It was a pitiable sight at the Anambra State High Court complex in Awka Thursday, as members of the family of the late Onyeka Agupugo from Agulu in Anaocha local government area of Anambra State, who was murdered by the police at a check point in Agulu on Agust 11, 2010, wept uncontrollably when a High Court Judge dismissed the case of the murder for lack of merit.
Onyeka, 29, who was a building contractor before his death, was riding on a motorcycle with another person when the police accosted them at the popular Nwagu junction in Agulu only for one of the policemen to fire at him on the chest following a minor argument over how much to part with.
Onyeka’s wife, Chinenye, who was four months pregnant when the husband was murdered and her mother in-law, Mrs. Florence Agupugo, caused a stir at the court premises by shedding tears and wailing, and it took the intervention of their relations who accompanied them to court to calm them down. They had gone to court to enforce the fundamental right of their husband and son.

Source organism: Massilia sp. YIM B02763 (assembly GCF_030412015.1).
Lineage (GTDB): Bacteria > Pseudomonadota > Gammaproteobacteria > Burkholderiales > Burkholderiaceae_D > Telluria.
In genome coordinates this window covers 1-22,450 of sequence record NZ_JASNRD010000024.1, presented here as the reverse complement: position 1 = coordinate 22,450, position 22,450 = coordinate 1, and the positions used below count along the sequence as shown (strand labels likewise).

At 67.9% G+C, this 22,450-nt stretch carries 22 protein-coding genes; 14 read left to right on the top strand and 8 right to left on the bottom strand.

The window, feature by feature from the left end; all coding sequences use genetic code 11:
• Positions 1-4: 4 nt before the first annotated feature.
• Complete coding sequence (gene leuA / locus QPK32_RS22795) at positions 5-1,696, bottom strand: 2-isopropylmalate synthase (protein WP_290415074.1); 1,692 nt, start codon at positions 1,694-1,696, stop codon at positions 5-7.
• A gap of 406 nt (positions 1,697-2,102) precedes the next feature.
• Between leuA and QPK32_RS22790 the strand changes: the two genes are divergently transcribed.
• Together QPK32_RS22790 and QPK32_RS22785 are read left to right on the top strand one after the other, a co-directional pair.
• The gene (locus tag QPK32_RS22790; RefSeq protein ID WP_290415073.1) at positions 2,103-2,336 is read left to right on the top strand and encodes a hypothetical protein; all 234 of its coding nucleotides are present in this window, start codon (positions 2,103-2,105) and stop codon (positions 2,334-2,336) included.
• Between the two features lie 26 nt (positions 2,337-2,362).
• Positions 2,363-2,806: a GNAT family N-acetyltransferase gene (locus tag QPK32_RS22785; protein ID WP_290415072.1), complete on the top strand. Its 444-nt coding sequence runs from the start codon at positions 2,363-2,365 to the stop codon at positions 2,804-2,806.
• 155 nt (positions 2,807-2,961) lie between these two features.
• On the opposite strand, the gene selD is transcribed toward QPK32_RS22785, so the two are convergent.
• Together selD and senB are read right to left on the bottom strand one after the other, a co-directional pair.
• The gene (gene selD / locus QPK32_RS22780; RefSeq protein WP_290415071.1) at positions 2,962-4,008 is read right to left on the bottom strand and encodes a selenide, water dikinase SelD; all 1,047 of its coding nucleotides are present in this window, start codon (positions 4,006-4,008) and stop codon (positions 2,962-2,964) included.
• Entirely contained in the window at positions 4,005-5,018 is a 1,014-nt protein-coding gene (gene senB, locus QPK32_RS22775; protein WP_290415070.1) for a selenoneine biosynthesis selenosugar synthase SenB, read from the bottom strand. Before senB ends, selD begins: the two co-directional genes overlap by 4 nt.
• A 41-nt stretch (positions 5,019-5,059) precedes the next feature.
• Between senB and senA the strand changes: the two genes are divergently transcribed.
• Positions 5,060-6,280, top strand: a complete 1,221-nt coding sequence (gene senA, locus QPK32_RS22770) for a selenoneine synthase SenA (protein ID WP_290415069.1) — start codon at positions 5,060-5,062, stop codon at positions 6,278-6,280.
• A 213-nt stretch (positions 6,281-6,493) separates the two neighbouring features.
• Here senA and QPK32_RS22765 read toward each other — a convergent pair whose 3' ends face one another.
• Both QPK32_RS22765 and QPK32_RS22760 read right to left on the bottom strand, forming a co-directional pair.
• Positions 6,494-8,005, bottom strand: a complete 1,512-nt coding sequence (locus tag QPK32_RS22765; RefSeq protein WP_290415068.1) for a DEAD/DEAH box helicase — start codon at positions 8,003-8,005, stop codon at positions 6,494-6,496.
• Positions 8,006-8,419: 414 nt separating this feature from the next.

Against their expectation, however, the presiding judge, Justice C.A. Emembolu, in dismissing the matter brought to court by Chinenye and her mother in- law, held that ‘the right to life dies when the owner dies.’
Chinenye, who told Saturday Vanguard that the child she put to bed after the death of her husband is one year and four months at present, said her worry is that she has nobody to take care of her and the child, since her late husband was the breadwinner of the family.
Amidst sobs she said: “After the death of my husband, the police promised to come to our aide, but up till now, nothing has been done. Rather, they are in court defending the person who killed my husband and on top of that the Judge has dismissed the matter. I am confused and this judgment has brought back the memories of what I went through immediately I was informed of the death of my husband.
“Some people are treating this matter as if it was a fowl that was killed, forgetting that it was a full fledged human being who had family and other relations to cater for.
“We had gone to court hoping that court would prevail on the police to pay compensation to the family, but here we are going home dejected. Our lawyer has told us that he will appeal the judgment and we are giving him the go ahead.